The joy of the vengeful lasts only for a day, but the glory of the forbearing lasts until the end of time.
SANTA BARBARA, CALIFORNIA, June 23, 2016 (The Independent): For 75 years the Santa Barbara Museum of Art has pursued a mission that includes collecting, displaying, and educating the public about the arts of Asia. Puja and Piety: Hindu, Jain, and Buddhist Art from the Indian Subcontinent demonstrates the impact that an innovative curatorial concept can have on the educational component of this project. Rather than trust the traditional triad of period, location, and style in organizing this large survey (more than 150 objects), the team behind Puja and Piety has chosen instead to employ an approach that focuses on puja, the acts of worship and propitiation that are common to Hindu, Jain, and Buddhist cultures. Objects and images from many different times and places within the Indian subcontinent are displayed together to illustrate different types of devotion, from Buddhist stupa circumambulation to Hindu feast day processions to the daily worship conducted within Jain homes at private household shrines.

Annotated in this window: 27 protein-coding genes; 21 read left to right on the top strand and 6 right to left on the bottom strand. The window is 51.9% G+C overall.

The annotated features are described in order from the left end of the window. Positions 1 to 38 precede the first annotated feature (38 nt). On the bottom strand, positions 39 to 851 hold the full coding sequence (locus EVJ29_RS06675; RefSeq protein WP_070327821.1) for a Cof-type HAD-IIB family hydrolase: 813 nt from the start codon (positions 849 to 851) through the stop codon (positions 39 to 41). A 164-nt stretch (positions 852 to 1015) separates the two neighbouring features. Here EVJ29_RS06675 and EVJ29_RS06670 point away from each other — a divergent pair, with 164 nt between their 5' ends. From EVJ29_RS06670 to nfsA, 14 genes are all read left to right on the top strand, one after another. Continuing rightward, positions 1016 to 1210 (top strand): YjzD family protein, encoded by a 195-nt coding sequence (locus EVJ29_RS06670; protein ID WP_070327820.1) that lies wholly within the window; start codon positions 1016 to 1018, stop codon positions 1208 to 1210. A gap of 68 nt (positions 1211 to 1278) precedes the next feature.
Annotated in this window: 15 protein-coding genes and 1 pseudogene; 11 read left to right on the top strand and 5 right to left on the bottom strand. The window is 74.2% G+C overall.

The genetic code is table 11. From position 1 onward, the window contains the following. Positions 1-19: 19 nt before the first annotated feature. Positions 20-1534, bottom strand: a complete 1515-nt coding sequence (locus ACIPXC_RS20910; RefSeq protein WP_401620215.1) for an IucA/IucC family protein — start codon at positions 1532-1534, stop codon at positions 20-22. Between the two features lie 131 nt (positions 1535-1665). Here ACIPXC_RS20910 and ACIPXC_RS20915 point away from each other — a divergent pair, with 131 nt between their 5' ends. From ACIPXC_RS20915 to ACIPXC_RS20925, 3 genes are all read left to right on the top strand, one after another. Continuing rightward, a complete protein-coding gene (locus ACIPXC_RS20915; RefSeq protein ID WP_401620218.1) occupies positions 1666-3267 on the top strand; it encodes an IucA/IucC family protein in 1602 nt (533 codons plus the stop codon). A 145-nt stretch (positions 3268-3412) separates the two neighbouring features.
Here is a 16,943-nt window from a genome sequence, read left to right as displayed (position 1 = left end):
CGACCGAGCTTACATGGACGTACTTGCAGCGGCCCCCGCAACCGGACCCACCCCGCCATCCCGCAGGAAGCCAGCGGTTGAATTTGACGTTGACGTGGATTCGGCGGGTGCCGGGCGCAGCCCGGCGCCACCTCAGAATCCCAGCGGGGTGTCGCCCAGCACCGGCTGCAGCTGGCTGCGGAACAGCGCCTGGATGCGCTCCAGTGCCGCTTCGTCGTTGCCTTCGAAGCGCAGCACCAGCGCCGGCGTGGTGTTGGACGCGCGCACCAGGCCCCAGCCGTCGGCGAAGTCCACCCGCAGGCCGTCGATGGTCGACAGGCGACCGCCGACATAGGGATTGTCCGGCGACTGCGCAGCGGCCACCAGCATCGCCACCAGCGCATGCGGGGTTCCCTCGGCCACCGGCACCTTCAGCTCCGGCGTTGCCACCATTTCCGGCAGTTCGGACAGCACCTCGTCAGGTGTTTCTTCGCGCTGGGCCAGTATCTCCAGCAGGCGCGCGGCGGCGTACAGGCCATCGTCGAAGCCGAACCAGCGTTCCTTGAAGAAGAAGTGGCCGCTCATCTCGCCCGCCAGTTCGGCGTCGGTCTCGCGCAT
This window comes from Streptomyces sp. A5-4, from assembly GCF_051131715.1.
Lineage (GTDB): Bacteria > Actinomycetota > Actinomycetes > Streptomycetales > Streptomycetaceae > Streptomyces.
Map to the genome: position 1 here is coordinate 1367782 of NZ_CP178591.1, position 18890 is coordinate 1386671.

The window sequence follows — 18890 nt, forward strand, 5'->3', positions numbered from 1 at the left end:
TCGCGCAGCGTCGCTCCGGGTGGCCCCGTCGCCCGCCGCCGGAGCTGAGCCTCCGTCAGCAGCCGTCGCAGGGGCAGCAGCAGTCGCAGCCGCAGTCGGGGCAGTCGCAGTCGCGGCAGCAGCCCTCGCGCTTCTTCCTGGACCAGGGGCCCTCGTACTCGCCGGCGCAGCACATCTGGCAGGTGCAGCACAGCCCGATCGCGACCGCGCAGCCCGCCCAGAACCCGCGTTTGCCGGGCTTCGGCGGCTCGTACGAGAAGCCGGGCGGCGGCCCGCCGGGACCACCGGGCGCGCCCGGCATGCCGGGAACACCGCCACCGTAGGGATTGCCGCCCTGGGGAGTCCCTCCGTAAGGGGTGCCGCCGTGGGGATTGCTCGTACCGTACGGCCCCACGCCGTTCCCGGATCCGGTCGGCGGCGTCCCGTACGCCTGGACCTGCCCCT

Puja and Piety shows at the Santa Barbara Museum of Art (1130 State St.) through August 28. Call (805) 963-4364 or visit sbma.net.
INDIA, June 24, 2016 (Eastern Panorama, by Nanda Kirati Dewan):